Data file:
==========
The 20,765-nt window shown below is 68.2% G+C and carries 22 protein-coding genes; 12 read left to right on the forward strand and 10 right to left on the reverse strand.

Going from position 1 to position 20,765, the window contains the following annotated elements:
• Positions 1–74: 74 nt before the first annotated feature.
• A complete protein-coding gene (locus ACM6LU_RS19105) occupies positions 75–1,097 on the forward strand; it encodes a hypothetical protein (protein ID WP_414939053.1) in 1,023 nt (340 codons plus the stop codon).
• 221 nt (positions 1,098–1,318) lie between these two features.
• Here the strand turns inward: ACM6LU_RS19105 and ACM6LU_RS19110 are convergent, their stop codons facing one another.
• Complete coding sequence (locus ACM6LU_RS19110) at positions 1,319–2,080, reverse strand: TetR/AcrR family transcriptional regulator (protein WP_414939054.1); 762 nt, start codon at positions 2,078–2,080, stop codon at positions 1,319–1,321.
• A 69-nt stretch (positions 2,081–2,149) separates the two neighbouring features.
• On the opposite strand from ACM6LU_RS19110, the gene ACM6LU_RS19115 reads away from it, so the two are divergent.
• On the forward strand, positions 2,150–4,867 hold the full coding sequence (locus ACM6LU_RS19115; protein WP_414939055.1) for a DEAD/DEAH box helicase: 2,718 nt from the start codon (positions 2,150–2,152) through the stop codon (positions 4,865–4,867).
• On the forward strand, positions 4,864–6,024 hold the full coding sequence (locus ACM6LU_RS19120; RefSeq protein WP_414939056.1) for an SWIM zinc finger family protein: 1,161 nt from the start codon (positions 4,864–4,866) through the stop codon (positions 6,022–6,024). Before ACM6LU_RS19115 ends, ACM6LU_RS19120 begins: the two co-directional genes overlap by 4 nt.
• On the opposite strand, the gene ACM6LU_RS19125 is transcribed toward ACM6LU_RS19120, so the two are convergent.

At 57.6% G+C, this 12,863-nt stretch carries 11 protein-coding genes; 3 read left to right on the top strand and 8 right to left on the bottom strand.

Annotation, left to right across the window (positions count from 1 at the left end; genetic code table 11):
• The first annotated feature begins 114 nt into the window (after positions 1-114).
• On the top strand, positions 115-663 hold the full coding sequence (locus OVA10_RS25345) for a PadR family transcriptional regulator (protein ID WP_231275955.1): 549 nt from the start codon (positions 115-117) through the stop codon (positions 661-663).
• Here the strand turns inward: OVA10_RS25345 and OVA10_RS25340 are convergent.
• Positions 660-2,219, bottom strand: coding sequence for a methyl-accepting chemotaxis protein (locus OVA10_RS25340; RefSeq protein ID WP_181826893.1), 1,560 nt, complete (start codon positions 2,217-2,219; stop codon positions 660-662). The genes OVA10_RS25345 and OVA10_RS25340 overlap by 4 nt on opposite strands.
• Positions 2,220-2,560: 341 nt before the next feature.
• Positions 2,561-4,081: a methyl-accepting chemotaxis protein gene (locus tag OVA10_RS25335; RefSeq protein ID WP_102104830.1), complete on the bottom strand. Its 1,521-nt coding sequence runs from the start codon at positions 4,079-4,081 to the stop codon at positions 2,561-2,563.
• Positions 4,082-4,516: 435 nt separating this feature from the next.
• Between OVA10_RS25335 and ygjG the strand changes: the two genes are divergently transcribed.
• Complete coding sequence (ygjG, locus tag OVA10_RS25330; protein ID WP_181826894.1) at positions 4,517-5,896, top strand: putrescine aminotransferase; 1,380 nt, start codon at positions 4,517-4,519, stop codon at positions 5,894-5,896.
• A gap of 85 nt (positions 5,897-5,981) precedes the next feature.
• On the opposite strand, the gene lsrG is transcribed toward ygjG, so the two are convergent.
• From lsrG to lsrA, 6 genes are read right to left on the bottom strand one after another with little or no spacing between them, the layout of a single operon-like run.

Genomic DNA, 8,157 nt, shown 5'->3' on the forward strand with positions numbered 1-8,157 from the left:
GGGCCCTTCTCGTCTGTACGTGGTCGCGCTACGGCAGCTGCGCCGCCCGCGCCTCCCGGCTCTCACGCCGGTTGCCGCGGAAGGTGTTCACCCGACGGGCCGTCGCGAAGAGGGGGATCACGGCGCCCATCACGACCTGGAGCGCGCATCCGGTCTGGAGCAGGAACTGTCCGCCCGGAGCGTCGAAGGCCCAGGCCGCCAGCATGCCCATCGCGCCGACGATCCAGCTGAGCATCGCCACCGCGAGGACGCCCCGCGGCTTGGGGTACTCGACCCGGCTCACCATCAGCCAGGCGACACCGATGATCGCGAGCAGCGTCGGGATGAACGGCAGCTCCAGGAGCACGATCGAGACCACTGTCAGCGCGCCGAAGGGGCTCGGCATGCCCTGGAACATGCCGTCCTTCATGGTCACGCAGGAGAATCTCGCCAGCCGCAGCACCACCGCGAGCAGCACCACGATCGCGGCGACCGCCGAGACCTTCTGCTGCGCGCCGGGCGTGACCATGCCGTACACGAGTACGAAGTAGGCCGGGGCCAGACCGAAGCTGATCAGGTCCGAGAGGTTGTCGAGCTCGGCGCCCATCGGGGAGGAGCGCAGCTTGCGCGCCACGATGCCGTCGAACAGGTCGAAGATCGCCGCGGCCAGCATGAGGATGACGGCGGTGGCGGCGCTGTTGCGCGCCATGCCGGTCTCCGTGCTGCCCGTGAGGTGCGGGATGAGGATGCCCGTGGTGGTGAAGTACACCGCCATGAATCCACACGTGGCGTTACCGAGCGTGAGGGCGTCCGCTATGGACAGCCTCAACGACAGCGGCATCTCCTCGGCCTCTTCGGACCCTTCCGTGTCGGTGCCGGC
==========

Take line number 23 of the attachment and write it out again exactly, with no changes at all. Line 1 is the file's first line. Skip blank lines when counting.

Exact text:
• Complete coding sequence (ygjG, locus tag OVA10_RS25330; protein ID WP_181826894.1) at positions 4,517-5,896, top strand: putrescine aminotransferase; 1,380 nt, start codon at positions 4,517-4,519, stop codon at positions 5,894-5,896.